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Typically the source of git fetch is ref/heads/* of the remote repository.

Is it not allowed to fetch from remote-tracking branches i.e. ref/remotes/* of the remote repository?

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    Are you wanting to fetch from a remote other than the origin? – Patrick Lee Dec 31 '15 at 18:02
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Of course!

A "normal" fetch is git fetch origin refs/heads/*:refs/remotes/origin/*

This is telling the current repository to connect to origin, get a list of refs/heads/* and store the references in the local refs/remotes/origin/.

You can tweak this to get the origin:refs/remotes/* like so: git fetch origin refs/remotes/*:refs/remotes/origin/*

It's worth noting that the usefulness of this depends on your knowledge of the remote you're talking to: You get the remote name that was configured in the remote you're referencing, but you don't get the details about that remote. In other words you could well end up seeing a new entry refs/remotes/origin/origin/master but what exactly that's tracking would be a mystery unless you know what origin/origin really is.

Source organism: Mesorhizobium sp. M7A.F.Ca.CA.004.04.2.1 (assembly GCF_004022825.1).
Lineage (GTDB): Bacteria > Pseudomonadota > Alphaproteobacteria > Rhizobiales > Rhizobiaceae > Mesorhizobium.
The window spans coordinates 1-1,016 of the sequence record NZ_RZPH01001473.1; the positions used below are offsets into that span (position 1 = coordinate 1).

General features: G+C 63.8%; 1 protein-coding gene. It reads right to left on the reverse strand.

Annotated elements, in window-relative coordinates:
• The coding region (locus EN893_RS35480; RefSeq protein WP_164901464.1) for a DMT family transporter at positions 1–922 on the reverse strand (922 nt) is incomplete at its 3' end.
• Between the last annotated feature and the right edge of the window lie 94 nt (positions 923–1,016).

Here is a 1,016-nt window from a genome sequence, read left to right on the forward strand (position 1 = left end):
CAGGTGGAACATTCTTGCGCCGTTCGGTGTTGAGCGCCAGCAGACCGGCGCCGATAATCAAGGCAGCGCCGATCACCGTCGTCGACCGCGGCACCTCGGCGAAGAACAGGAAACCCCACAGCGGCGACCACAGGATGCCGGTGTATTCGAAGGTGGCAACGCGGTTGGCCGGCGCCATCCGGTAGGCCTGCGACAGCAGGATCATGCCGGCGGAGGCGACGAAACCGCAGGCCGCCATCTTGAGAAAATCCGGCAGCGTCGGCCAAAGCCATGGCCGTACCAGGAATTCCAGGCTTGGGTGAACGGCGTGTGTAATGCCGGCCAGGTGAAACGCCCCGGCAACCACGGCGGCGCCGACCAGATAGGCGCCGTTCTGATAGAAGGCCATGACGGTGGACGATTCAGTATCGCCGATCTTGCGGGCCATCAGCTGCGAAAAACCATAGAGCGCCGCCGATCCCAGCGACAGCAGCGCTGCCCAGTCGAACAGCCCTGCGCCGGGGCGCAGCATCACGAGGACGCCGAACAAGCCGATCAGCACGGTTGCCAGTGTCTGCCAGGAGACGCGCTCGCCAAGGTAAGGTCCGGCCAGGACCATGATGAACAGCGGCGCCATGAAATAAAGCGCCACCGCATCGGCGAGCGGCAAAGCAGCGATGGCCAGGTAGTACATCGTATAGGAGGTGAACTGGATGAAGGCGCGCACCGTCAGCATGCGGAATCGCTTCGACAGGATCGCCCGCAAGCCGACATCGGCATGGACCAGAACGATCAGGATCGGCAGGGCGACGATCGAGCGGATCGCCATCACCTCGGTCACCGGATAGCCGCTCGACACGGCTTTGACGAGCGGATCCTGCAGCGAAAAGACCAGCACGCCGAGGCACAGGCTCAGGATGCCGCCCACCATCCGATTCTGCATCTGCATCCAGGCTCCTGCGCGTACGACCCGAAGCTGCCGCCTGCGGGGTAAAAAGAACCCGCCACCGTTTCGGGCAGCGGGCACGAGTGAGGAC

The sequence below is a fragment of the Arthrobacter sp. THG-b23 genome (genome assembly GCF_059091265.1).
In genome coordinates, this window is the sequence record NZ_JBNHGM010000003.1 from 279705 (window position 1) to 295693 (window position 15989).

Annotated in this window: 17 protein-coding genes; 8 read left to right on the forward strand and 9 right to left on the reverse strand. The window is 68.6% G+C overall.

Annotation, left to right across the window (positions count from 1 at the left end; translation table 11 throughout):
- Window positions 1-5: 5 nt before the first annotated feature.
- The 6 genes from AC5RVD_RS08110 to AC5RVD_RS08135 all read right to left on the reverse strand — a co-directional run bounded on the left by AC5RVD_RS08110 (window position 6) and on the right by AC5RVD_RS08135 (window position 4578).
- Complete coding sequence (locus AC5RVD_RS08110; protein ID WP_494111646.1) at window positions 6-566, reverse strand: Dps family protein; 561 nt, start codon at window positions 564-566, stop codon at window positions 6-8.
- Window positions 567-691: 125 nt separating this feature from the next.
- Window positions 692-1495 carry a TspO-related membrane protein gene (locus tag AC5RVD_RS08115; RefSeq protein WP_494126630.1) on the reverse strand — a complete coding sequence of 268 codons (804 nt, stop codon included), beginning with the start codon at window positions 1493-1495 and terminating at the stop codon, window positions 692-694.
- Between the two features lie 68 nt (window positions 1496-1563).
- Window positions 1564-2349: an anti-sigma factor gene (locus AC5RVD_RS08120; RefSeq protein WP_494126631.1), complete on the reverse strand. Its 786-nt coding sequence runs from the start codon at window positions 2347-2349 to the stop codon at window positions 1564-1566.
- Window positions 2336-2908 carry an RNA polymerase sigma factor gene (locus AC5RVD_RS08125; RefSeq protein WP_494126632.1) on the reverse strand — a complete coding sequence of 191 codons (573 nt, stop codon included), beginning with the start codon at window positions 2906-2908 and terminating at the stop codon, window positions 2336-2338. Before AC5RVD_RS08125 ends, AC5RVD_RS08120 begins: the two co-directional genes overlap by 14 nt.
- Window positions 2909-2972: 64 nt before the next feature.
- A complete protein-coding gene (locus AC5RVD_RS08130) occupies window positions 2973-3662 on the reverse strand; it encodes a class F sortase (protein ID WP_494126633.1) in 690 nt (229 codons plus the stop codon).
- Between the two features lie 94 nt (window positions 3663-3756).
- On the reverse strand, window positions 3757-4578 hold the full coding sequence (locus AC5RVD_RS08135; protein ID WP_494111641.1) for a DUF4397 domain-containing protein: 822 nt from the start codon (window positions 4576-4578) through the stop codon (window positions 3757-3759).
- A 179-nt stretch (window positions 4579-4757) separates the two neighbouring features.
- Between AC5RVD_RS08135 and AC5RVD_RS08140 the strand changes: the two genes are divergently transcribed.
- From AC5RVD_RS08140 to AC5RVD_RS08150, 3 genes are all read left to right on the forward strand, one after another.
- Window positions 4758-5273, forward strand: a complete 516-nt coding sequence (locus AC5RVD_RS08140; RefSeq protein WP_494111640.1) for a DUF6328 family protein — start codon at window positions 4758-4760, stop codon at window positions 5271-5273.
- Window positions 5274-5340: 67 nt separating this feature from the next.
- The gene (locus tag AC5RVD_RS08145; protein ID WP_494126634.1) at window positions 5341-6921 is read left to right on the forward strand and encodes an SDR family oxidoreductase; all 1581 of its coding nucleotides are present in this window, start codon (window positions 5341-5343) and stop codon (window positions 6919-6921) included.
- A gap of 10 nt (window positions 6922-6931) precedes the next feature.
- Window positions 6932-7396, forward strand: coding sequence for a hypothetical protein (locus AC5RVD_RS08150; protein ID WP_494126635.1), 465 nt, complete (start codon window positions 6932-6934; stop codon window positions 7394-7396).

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  • Although you don't know what the remote's tracking branch is tracking, that just means that you "doubly don't know" what the branch is about. I.e. if the remote's "origin/master" is some unknown thing, the remote's corresponding local "master" is that unknown thing with local hacks applied that could be further diverging at the moment. – Kaz Jan 4 '16 at 21:01
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Is it not allowed to fetch from remote-tracking branches i.e. ref/remotes/* of the remote repository?

Yes you can.

Git doesn't care where the source is coming from. You can fetch, pull & merge form different branches and origin at the same time.

Consider this:

You have a big project where you have several sub-contractors who are working on the same project but each one is changing code in a different path.

Once the work is done you need to merge it all to one big project.

How?

git merge origin1/A origin2/B origin3/3 ... originN/N

Again, git doesn't care where the content comes from.

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